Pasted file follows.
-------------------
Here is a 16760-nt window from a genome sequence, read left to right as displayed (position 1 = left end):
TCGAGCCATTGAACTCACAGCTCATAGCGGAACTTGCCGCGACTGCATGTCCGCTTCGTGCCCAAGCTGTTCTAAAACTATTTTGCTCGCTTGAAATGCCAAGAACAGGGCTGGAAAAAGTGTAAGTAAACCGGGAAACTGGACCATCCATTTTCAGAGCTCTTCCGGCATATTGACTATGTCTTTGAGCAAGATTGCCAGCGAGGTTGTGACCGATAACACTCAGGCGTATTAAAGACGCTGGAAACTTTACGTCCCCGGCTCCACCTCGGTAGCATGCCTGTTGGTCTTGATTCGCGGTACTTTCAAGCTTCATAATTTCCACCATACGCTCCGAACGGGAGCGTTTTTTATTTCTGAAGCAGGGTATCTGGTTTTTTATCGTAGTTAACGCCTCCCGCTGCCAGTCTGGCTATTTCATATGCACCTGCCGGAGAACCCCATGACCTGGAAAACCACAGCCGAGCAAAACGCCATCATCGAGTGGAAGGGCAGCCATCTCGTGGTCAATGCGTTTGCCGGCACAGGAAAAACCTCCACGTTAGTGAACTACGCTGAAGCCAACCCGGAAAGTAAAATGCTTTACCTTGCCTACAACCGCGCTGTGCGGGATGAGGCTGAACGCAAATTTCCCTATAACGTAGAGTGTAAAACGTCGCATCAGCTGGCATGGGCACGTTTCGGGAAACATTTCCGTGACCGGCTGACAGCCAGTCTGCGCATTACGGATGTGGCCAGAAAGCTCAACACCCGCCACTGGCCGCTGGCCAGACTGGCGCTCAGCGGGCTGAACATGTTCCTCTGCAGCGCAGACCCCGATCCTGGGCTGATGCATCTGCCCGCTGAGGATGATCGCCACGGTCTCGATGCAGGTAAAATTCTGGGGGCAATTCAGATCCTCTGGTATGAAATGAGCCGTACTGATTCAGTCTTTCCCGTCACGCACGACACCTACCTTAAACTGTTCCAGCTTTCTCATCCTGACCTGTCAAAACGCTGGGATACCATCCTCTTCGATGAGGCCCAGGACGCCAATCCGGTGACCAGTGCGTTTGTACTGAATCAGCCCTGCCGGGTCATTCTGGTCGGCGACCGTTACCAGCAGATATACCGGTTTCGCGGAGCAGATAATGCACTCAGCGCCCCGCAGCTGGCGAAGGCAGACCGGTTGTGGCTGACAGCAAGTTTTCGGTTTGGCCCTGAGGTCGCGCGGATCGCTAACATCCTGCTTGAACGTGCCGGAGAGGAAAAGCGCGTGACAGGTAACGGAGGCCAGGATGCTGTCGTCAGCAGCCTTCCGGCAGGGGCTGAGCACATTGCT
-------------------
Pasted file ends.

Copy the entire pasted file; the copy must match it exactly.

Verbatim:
Here is a 16760-nt window from a genome sequence, read left to right as displayed (position 1 = left end):
TCGAGCCATTGAACTCACAGCTCATAGCGGAACTTGCCGCGACTGCATGTCCGCTTCGTGCCCAAGCTGTTCTAAAACTATTTTGCTCGCTTGAAATGCCAAGAACAGGGCTGGAAAAAGTGTAAGTAAACCGGGAAACTGGACCATCCATTTTCAGAGCTCTTCCGGCATATTGACTATGTCTTTGAGCAAGATTGCCAGCGAGGTTGTGACCGATAACACTCAGGCGTATTAAAGACGCTGGAAACTTTACGTCCCCGGCTCCACCTCGGTAGCATGCCTGTTGGTCTTGATTCGCGGTACTTTCAAGCTTCATAATTTCCACCATACGCTCCGAACGGGAGCGTTTTTTATTTCTGAAGCAGGGTATCTGGTTTTTTATCGTAGTTAACGCCTCCCGCTGCCAGTCTGGCTATTTCATATGCACCTGCCGGAGAACCCCATGACCTGGAAAACCACAGCCGAGCAAAACGCCATCATCGAGTGGAAGGGCAGCCATCTCGTGGTCAATGCGTTTGCCGGCACAGGAAAAACCTCCACGTTAGTGAACTACGCTGAAGCCAACCCGGAAAGTAAAATGCTTTACCTTGCCTACAACCGCGCTGTGCGGGATGAGGCTGAACGCAAATTTCCCTATAACGTAGAGTGTAAAACGTCGCATCAGCTGGCATGGGCACGTTTCGGGAAACATTTCCGTGACCGGCTGACAGCCAGTCTGCGCATTACGGATGTGGCCAGAAAGCTCAACACCCGCCACTGGCCGCTGGCCAGACTGGCGCTCAGCGGGCTGAACATGTTCCTCTGCAGCGCAGACCCCGATCCTGGGCTGATGCATCTGCCCGCTGAGGATGATCGCCACGGTCTCGATGCAGGTAAAATTCTGGGGGCAATTCAGATCCTCTGGTATGAAATGAGCCGTACTGATTCAGTCTTTCCCGTCACGCACGACACCTACCTTAAACTGTTCCAGCTTTCTCATCCTGACCTGTCAAAACGCTGGGATACCATCCTCTTCGATGAGGCCCAGGACGCCAATCCGGTGACCAGTGCGTTTGTACTGAATCAGCCCTGCCGGGTCATTCTGGTCGGCGACCGTTACCAGCAGATATACCGGTTTCGCGGAGCAGATAATGCACTCAGCGCCCCGCAGCTGGCGAAGGCAGACCGGTTGTGGCTGACAGCAAGTTTTCGGTTTGGCCCTGAGGTCGCGCGGATCGCTAACATCCTGCTTGAACGTGCCGGAGAGGAAAAGCGCGTGACAGGTAACGGAGGCCAGGATGCTGTCGTCAGCAGCCTTCCGGCAGGGGCTGAGCACATTGCT